At a more practical level, digital hubs are platforms for key public initiatives. Through a digital hub, governments provide the public with access to relevant open data, maps and applications. Internally, government departments are provided with a platform for sharing information and working together on high priority, government-wide initiatives. The effect is a system that drives the public value cycle.

The Los Angeles GeoHub

Example: LA Vision Zero Initative

Los Angeles’ Vision Zero initiative is a great example of public value driven through a digital hub. The initiative’s mission is to eliminate all traffic fatalities within the city by 2025. Here’s how it addresses Moore’s strategic triangle.

Public Value. Zero traffic fatalities is an easy sell on the surface, but only if achieving this goal doesn’t result in undue hardship to the citizenry. The vision zero hub helps to address the costs and value of the initiative.

Aside from transparency on the financial costs, the vision zero hub helps to reduce the social cost of using authority. Perception of big brother is a challenge in initiatives like this, so providing a platform to consult with the public and encourage (rather than force) street safety behavior is a necessary step.

On the value side, the vision zero hub not only shows progress toward zero fatalities but also shows corresponding improvements in city transit access and other related public services. This is an important consideration as the message around vision zero is reinforced through the knock-on effect of improved services.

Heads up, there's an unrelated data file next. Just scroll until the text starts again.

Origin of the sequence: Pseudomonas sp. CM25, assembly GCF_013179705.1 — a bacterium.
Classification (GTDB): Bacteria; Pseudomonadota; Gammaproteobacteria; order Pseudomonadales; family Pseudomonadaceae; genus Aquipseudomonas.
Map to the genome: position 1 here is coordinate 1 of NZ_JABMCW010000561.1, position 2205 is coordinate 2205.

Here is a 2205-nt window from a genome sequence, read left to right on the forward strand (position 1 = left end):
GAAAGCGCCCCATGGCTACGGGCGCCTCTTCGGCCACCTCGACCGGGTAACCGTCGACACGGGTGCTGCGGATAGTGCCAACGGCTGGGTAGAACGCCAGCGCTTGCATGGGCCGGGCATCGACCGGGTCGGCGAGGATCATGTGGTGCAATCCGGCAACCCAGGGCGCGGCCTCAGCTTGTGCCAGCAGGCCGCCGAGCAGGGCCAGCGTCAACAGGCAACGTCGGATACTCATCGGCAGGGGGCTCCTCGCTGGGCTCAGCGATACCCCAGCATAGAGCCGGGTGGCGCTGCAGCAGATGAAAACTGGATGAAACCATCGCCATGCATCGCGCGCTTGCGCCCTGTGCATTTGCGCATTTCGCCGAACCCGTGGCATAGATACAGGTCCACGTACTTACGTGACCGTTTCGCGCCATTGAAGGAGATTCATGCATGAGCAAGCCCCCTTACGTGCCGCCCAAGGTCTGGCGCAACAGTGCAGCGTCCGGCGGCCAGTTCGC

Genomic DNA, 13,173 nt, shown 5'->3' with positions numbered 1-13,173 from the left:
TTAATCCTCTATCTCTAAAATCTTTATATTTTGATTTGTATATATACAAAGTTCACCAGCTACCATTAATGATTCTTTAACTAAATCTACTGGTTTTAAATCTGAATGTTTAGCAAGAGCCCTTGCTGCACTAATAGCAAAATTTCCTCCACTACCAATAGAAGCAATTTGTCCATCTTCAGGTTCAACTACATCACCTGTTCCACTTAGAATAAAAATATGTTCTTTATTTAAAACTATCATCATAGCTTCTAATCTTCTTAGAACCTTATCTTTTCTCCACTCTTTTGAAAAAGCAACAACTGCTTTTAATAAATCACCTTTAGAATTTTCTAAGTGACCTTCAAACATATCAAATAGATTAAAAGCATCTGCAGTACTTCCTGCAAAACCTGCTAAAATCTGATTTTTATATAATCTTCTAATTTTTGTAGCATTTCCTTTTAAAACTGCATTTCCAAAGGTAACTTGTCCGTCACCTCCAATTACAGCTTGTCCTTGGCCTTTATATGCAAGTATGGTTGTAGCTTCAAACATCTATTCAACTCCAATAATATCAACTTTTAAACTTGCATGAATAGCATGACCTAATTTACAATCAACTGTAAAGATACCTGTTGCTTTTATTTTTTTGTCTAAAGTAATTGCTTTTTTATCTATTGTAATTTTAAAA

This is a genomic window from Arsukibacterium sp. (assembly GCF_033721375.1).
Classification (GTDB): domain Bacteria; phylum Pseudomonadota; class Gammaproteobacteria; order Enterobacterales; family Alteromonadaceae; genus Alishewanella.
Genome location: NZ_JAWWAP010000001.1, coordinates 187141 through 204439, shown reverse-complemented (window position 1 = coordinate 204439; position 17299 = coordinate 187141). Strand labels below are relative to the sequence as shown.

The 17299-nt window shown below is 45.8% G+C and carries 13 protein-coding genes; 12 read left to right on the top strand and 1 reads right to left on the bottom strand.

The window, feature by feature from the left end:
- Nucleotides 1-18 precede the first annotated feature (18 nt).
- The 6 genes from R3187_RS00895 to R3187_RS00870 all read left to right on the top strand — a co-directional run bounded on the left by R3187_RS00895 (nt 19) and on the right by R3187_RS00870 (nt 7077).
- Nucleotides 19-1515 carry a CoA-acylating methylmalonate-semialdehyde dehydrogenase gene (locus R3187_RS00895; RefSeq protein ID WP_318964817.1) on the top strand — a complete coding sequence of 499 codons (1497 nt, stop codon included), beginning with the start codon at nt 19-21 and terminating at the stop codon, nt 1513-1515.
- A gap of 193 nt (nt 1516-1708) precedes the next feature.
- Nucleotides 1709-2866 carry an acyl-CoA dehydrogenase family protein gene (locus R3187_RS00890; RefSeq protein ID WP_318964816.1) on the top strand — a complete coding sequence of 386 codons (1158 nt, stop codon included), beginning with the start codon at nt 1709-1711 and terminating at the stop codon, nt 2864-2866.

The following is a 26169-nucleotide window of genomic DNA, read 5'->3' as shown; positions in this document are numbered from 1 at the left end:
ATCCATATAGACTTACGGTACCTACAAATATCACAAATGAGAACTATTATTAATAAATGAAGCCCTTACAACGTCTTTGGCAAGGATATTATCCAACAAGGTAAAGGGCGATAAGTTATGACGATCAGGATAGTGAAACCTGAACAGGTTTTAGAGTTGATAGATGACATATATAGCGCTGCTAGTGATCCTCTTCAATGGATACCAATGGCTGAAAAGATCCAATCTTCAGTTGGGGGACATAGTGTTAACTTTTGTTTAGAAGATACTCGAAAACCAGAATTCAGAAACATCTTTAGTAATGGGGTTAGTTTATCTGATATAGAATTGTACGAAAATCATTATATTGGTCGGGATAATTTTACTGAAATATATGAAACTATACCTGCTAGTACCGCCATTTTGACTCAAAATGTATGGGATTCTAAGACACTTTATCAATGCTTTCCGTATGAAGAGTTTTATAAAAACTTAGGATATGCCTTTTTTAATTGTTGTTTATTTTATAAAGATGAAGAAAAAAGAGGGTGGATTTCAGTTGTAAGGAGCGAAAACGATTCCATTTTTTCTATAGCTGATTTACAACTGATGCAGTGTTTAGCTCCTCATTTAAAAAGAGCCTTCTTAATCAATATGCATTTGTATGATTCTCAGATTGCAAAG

The vision zero hub also helps to promote social justice in the community. The public is given open access to data and applications that allow users probe the relationship between traffic deaths, income inequality, access to public transportation and public health (to name a few).

Legitimacy and Support. The extensive public engagement channels provided through the vision zero hub help to cultivate support for the initiative. This is true for the citizens of LA and any other groups with a stake in the transportation system and the vitality of the city. This includes local businesses, government employees, media, the court system, tax payers and politicians.

For instance, safety advocates can view collision reports, and community development groups can assess the relationship between traffic injury and economic conditions. The case for vision zero is built on many fronts.

Operational Capacity. Value and support mean nothing if the city doesn’t deliver. This means realizing the promise of vision zero, but it also means being a responsible steward of the city’s resources. The vision zero hub provides a platform to manage and communicate performance.

Targets and actuals are (or will be) reported regularly through the site’s multiple channels. This includes trend maps of the collision landscape and access to raw data relating to street traffic, traffic injury, traffic intersections and many others.

Other great examples of digital hubs in action include the City of Long Beach and Loudon County Virginia.

Digital hubs offer a compelling platform to help governments connect with the public and deliver initiatives. When designed with a focus on public value, public support and public delivery, they are an indispensable tool. Governments and the public alike will reap the rewards.

About the Author

Matthew Lewin is the Director of Strategic Advisory Services for Esri Canada. His efforts are focused on helping management teams optimize and transform their business through GIS and location-based strategies. As a seasoned consultant, Matthew has provided organizations in the public and private sectors with practical strategies that enable GIS as an enterprise business capability. At the intersection of business and technology is where Matthew’s interests lie, and he thrives on helping organizations bridge the gap to achieve their most challenging GIS ambitions.